Archive for October, 2012

Originally posted at The Sports Fan Journal, October 23


This is The Sports Fan Journal, and at the heart of it all, that is exactly what we all are. So for a moment here, I’m going to step aside from analysis and presenting things as they are and be just that, a sports fan. I’m going to be a sports fan that’s in the grip of the absolute most crippling part of fanhood: the devastating loss. But not just so much for the gist of losing a season, but for everything that sports truly is for some of us. The all-encompassing, reality-gripping, life-is-on-the-line event that it can play out to be. Because really, it is never is just a game, especially if you’re not playing it.

Let me back up a step here and speak to the obvious first. I’m bit of a baseball lifer and from St. Louis, Missouri, so the obvious is what it is. The St. Louis Cardinals lost the National League Championship Series last night and simultaneously lost their grip on their title as World Champions as well. In some cases, that’s all it is: good game, they fought hard and things look good for next year. But it’s never just really that for me, because I was raised with the franchise being always there. As long back as I can remember, I had two things tacked on my wall: pennants from the 1985 and 1987 World Series, featuring the St. Louis Cardinals. I didn’t know about Don Denkinger in ’85 then or about the Twins holding down home field in ’87 then. I just knew baseball and the Cardinals. So they became synonymous for me.

I’m a generation removed from a five-kid family that grew up in the ’60s with a ton of other kids in the same neighborhood. They played baseball nonstop and handed the attention of it down to me. So it’s in my blood to say the least. The game is right there with everything else I’ve ever known, like shoes and Laffy Taffy. It’s a personal institution.

And for all of this, the guy I’ve got to pay all of this homage to is my father. I think the first toy I ever had was a big red baseball bat, and when he’d get off work he’d come outside and pitch to me, no matter how tired he probably was, as my life now makes clear to me daily by five or six o’clock. He took me to countless games over the years and really taught me what’s become my greatest passion. Times we spend at the ballpark have grown to become some of the greatest times of my life. He’s been a Cardinal fan for 49 years now, through nine Cardinal World Series trips, yet has not been to a World Series game yet….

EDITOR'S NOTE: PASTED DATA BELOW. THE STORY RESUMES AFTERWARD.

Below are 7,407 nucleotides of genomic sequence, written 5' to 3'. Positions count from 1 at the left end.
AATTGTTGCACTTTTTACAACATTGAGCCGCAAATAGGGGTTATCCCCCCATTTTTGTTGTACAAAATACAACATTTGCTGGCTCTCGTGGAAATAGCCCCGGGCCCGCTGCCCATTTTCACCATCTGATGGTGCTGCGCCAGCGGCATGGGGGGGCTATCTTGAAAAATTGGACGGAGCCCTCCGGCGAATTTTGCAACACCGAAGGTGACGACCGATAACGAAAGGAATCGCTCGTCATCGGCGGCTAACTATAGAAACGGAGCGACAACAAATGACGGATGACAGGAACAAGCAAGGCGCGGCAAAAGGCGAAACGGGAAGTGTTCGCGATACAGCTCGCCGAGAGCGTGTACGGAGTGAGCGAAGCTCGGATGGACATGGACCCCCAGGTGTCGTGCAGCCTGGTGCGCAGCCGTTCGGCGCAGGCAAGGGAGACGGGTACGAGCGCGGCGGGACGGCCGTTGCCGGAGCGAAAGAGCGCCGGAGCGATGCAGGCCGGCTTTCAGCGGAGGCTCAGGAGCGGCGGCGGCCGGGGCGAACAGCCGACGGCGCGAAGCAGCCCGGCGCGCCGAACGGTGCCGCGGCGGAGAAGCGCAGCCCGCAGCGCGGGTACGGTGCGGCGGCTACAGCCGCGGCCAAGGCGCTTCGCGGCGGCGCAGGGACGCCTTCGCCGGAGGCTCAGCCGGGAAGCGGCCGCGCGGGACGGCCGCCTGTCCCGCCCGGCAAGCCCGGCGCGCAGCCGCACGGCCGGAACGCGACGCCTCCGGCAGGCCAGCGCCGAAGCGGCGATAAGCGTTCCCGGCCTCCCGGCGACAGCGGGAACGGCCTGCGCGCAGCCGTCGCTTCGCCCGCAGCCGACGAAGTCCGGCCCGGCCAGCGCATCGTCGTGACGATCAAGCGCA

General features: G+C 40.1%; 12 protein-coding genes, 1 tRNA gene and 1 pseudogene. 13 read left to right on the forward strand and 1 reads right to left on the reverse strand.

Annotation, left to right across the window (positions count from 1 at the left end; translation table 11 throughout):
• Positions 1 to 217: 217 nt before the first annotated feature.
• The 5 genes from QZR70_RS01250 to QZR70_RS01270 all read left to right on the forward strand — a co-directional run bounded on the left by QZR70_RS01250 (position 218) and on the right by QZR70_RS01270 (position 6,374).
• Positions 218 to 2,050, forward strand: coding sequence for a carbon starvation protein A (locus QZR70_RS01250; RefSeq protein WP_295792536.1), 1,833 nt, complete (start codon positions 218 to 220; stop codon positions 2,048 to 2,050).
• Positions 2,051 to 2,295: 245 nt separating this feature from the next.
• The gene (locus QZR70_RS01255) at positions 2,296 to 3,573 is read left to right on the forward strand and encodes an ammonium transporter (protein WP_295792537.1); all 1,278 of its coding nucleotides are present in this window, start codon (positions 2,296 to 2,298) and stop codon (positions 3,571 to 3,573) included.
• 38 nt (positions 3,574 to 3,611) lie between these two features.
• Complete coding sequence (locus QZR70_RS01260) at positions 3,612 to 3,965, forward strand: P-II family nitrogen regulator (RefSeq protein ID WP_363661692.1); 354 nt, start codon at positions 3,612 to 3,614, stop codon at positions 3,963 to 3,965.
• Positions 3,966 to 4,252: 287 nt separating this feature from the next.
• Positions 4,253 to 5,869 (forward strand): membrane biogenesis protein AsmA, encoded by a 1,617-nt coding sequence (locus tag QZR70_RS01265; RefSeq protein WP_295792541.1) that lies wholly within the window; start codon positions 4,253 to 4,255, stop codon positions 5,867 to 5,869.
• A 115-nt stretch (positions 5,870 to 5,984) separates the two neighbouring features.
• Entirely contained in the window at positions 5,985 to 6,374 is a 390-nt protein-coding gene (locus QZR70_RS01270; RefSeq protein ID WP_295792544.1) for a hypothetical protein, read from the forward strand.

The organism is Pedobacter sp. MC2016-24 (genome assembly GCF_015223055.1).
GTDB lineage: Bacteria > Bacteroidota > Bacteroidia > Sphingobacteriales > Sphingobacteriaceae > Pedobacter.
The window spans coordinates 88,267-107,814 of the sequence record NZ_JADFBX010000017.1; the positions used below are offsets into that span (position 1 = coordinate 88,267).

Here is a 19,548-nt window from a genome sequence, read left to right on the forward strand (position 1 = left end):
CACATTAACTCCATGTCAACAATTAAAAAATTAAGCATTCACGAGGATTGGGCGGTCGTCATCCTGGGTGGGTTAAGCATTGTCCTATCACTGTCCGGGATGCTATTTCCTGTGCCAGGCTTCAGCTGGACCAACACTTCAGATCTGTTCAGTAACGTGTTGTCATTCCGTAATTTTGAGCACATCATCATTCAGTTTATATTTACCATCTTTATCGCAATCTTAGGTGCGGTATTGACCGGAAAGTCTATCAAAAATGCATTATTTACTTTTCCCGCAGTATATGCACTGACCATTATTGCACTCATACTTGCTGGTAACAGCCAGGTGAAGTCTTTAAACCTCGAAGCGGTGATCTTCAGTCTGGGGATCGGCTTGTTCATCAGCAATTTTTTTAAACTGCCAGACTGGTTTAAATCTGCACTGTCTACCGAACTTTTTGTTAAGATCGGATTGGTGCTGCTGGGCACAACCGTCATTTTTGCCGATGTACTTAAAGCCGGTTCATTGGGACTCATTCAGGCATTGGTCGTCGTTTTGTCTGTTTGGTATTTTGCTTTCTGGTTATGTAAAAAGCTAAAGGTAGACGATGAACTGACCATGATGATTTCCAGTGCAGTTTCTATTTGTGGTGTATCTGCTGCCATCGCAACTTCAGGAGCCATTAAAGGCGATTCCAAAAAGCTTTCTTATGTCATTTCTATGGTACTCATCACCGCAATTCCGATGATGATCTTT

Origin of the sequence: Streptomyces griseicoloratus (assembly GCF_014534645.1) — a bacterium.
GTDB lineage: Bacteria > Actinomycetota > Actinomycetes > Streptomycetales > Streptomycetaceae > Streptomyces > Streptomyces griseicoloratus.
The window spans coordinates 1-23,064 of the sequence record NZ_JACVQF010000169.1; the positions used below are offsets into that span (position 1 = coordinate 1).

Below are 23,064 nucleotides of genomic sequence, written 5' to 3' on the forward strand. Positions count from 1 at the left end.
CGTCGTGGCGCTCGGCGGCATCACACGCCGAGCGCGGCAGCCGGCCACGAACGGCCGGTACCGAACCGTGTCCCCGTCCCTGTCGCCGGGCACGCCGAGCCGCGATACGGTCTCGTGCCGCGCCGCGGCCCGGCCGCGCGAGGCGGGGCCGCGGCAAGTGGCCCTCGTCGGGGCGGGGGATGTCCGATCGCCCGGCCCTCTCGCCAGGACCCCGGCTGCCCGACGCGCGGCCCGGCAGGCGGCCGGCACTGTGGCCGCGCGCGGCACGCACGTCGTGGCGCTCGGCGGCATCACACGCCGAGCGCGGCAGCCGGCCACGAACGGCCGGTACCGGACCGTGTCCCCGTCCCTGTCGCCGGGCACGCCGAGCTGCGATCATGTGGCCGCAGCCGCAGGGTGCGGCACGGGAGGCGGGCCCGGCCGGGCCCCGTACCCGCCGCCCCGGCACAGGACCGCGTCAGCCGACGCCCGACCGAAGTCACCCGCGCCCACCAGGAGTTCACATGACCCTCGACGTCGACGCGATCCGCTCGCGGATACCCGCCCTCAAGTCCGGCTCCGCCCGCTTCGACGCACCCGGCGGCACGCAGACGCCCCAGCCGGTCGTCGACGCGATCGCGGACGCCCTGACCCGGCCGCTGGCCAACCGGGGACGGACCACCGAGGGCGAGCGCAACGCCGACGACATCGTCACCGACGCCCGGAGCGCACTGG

For the rest of this article, head over to the CHEAP SEATS at The Sports Fan Journal here:

And for everything else, including yes, the World Series and my takes on this alternate universe version of it, follow me on Twitter at @CheapSeatFan


Can a one-man race have two people in it? Because if that can be allowed, the 2012 American League was the perfect example it with its most valuable player push. Early on, not only was there no doubt that Josh Hamilton was the best player in baseball, it was beginning to get to the point that it was time to talk about his half-season in a historical context. However, he hit a low point mid-season that opened up the door for another sensational talent to grab his place in the spotlight.

Mike Trout’s season needs no introduction, and I won’t give it another one here. But his non-stop all-around performance was so immense; it may have taken the shine from Hamilton’s effort anyway. He turned in one of the great campaigns in Major League history and made the biggest immediate impact on baseball since Ichiro and Pujols both arrived together in 2001.

These two hogged the spotlight for 90% of the year, with Adam Jones, Derek Jeter and Adrian Beltre all making their bids to crash the party as well. However, while this was going on, there was another perennial threat that was putting together his dominant year….only at a new level. There were rumblings about what he was on the verge of, and then it became clear that while the attention was on the coasts, history was going to be made in the middle, and Miguel Cabrera rightfully pulled the great MVP heist in many years.